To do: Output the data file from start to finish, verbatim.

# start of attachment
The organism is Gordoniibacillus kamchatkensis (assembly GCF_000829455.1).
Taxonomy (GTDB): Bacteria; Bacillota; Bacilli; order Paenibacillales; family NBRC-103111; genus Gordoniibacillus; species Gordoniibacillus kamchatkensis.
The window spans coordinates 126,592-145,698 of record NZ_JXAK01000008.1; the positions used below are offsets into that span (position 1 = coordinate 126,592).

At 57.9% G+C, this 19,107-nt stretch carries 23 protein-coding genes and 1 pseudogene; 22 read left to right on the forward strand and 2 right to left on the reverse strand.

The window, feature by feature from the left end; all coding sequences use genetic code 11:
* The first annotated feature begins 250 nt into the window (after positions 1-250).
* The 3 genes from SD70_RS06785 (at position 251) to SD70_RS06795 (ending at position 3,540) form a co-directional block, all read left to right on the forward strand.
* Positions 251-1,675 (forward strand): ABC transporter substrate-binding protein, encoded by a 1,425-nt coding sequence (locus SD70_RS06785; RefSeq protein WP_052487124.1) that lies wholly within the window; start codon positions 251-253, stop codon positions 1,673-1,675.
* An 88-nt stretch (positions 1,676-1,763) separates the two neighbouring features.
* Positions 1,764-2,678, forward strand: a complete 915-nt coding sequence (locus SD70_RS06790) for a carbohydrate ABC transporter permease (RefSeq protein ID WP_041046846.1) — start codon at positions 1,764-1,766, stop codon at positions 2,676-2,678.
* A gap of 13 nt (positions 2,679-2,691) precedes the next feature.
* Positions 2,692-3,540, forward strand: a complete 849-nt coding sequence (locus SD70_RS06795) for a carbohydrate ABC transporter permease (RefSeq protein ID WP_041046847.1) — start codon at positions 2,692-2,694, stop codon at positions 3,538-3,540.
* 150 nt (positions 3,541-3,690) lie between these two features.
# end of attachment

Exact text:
The organism is Gordoniibacillus kamchatkensis (assembly GCF_000829455.1).
Taxonomy (GTDB): Bacteria; Bacillota; Bacilli; order Paenibacillales; family NBRC-103111; genus Gordoniibacillus; species Gordoniibacillus kamchatkensis.
The window spans coordinates 126,592-145,698 of record NZ_JXAK01000008.1; the positions used below are offsets into that span (position 1 = coordinate 126,592).

At 57.9% G+C, this 19,107-nt stretch carries 23 protein-coding genes and 1 pseudogene; 22 read left to right on the forward strand and 2 right to left on the reverse strand.

The window, feature by feature from the left end; all coding sequences use genetic code 11:
* The first annotated feature begins 250 nt into the window (after positions 1-250).
* The 3 genes from SD70_RS06785 (at position 251) to SD70_RS06795 (ending at position 3,540) form a co-directional block, all read left to right on the forward strand.
* Positions 251-1,675 (forward strand): ABC transporter substrate-binding protein, encoded by a 1,425-nt coding sequence (locus SD70_RS06785; RefSeq protein WP_052487124.1) that lies wholly within the window; start codon positions 251-253, stop codon positions 1,673-1,675.
* An 88-nt stretch (positions 1,676-1,763) separates the two neighbouring features.
* Positions 1,764-2,678, forward strand: a complete 915-nt coding sequence (locus SD70_RS06790) for a carbohydrate ABC transporter permease (RefSeq protein ID WP_041046846.1) — start codon at positions 1,764-1,766, stop codon at positions 2,676-2,678.
* A gap of 13 nt (positions 2,679-2,691) precedes the next feature.
* Positions 2,692-3,540, forward strand: a complete 849-nt coding sequence (locus SD70_RS06795) for a carbohydrate ABC transporter permease (RefSeq protein ID WP_041046847.1) — start codon at positions 2,692-2,694, stop codon at positions 3,538-3,540.
* 150 nt (positions 3,541-3,690) lie between these two features.